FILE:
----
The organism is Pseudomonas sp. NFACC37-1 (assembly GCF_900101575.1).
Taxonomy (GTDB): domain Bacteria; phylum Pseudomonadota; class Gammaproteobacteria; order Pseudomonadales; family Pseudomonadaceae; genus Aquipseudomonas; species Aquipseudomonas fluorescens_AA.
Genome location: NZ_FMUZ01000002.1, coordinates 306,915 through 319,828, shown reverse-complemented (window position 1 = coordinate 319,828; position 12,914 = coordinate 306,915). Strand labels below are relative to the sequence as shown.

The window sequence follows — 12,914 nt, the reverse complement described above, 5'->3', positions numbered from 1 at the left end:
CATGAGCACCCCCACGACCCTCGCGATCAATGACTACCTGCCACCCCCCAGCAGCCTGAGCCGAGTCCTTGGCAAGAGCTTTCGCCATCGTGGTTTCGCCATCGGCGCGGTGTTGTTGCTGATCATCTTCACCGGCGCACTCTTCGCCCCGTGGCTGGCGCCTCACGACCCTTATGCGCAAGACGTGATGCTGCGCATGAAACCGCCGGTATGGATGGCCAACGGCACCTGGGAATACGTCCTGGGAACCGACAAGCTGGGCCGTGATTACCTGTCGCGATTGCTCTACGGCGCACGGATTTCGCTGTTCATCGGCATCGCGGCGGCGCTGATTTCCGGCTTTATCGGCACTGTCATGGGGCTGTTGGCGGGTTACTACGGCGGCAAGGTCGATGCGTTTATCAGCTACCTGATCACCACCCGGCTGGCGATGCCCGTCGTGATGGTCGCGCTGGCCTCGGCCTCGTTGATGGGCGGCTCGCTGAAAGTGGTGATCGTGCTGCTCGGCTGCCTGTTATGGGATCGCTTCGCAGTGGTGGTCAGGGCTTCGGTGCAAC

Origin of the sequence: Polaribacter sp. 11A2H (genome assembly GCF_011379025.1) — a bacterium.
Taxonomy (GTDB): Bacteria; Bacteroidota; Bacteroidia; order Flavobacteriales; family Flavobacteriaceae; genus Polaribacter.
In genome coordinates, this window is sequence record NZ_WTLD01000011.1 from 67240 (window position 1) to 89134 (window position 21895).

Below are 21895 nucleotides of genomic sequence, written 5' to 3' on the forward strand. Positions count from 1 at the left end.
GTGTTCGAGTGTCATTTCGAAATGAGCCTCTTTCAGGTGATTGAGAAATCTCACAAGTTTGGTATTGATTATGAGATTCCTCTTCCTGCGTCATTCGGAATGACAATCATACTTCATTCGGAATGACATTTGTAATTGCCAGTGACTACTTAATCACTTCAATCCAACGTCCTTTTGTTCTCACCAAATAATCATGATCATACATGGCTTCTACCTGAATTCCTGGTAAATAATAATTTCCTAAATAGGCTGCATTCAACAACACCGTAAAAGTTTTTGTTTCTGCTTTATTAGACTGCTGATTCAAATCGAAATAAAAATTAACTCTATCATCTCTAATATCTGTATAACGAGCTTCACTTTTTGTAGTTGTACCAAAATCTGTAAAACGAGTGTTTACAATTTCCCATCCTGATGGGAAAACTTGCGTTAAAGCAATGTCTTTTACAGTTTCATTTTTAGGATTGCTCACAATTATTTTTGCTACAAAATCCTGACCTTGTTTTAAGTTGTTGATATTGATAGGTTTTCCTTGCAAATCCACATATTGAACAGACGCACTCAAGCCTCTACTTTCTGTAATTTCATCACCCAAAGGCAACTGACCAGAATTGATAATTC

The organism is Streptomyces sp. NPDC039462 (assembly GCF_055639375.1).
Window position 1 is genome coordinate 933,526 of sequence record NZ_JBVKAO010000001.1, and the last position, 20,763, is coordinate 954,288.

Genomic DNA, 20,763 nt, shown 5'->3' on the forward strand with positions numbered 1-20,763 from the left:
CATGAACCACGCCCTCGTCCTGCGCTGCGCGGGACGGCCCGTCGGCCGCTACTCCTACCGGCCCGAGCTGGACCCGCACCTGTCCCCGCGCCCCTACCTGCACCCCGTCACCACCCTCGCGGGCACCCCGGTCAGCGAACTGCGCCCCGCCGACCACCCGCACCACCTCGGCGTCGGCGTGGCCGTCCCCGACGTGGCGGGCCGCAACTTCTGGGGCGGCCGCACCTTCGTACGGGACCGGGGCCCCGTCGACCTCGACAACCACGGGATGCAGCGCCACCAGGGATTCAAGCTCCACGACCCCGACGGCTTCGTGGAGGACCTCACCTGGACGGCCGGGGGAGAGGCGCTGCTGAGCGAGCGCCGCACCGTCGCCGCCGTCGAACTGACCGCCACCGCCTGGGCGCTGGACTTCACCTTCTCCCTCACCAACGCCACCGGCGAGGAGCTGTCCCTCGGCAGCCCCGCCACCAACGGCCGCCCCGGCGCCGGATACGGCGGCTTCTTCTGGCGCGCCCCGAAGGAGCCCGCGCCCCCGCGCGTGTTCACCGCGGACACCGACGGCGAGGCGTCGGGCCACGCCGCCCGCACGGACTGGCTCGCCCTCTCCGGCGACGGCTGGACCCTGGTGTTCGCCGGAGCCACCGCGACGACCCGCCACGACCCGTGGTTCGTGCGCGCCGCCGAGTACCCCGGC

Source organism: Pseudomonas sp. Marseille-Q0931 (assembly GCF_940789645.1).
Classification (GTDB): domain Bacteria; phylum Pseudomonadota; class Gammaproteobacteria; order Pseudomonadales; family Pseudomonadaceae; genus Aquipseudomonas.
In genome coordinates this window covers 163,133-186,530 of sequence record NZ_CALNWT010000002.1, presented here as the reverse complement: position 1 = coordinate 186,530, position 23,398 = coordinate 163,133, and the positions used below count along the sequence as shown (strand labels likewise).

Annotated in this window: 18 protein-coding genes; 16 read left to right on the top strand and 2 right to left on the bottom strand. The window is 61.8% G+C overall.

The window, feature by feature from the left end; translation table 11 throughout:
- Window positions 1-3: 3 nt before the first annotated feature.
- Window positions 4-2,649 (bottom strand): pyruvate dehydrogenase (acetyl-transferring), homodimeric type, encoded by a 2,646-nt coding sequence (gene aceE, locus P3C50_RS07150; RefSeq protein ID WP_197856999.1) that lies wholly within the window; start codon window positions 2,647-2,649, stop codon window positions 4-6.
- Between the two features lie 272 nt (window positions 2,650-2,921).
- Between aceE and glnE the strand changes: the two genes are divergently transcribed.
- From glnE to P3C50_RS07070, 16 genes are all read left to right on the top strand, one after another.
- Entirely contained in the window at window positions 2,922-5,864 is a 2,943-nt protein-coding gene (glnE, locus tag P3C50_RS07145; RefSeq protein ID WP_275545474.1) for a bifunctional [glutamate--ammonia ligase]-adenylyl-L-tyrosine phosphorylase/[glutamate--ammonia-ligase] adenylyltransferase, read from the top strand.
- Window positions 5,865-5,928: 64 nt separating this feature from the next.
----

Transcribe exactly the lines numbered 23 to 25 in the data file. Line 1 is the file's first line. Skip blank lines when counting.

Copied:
- Between aceE and glnE the strand changes: the two genes are divergently transcribed.
- From glnE to P3C50_RS07070, 16 genes are all read left to right on the top strand, one after another.
- Entirely contained in the window at window positions 2,922-5,864 is a 2,943-nt protein-coding gene (glnE, locus tag P3C50_RS07145; RefSeq protein ID WP_275545474.1) for a bifunctional [glutamate--ammonia ligase]-adenylyl-L-tyrosine phosphorylase/[glutamate--ammonia-ligase] adenylyltransferase, read from the top strand.